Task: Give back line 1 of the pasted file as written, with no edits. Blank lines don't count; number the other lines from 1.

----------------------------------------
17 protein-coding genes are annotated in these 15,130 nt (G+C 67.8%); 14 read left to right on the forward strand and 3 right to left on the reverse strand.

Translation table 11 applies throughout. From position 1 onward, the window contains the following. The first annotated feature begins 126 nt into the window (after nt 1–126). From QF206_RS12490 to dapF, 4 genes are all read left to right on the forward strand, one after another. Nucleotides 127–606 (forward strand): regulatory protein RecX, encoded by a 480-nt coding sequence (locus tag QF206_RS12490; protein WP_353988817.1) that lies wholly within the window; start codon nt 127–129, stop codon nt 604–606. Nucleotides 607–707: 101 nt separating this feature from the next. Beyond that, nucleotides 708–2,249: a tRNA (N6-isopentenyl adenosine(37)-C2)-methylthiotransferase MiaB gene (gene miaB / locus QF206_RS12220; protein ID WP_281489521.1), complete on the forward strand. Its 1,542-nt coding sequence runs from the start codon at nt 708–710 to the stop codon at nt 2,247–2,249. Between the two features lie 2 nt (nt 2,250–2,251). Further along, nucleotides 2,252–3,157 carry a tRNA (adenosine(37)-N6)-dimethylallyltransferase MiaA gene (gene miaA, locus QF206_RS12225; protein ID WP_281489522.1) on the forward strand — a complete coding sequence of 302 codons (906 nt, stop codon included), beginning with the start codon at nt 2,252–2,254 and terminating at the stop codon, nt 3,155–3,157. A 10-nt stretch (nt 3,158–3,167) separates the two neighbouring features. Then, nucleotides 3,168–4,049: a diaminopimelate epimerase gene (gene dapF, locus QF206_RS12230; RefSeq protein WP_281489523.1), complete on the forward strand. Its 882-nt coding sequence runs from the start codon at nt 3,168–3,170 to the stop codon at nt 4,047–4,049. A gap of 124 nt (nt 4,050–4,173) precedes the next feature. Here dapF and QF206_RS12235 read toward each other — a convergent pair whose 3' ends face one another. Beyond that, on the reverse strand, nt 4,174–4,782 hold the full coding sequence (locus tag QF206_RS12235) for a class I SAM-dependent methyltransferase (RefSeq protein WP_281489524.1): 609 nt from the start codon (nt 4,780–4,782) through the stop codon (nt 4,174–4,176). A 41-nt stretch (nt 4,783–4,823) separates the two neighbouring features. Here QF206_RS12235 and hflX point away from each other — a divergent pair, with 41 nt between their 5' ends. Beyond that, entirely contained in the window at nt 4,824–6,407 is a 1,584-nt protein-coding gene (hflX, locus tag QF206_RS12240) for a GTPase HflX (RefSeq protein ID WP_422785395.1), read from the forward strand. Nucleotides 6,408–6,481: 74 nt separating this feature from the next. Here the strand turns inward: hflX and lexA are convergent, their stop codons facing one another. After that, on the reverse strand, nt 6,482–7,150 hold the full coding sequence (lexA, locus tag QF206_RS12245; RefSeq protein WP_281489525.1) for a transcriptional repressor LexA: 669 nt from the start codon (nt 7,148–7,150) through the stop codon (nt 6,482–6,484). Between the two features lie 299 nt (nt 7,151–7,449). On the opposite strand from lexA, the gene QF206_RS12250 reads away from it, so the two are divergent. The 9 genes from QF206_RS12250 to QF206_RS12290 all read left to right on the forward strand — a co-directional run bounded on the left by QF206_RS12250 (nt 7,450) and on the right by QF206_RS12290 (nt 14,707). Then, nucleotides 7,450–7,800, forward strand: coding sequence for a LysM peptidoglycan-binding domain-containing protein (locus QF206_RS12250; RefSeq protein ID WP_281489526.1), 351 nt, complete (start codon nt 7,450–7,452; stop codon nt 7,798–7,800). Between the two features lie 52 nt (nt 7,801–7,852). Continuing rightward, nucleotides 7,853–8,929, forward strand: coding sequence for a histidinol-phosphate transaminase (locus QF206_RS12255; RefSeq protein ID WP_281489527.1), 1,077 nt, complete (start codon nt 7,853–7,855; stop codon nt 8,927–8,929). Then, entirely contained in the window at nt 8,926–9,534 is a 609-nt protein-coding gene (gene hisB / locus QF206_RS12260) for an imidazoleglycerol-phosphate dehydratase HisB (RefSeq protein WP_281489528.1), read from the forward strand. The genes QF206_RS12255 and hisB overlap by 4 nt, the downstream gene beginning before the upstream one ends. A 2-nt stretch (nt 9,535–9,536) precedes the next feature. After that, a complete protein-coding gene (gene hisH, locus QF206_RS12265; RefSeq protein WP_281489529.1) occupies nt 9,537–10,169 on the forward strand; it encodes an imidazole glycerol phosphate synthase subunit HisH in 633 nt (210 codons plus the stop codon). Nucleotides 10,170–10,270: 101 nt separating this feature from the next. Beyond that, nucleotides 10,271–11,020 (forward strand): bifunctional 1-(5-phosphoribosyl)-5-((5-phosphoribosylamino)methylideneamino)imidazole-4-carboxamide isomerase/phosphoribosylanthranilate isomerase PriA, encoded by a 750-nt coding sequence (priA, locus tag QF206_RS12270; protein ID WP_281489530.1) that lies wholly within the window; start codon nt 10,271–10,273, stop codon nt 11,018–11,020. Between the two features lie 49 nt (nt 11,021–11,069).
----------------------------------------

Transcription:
17 protein-coding genes are annotated in these 15,130 nt (G+C 67.8%); 14 read left to right on the forward strand and 3 right to left on the reverse strand.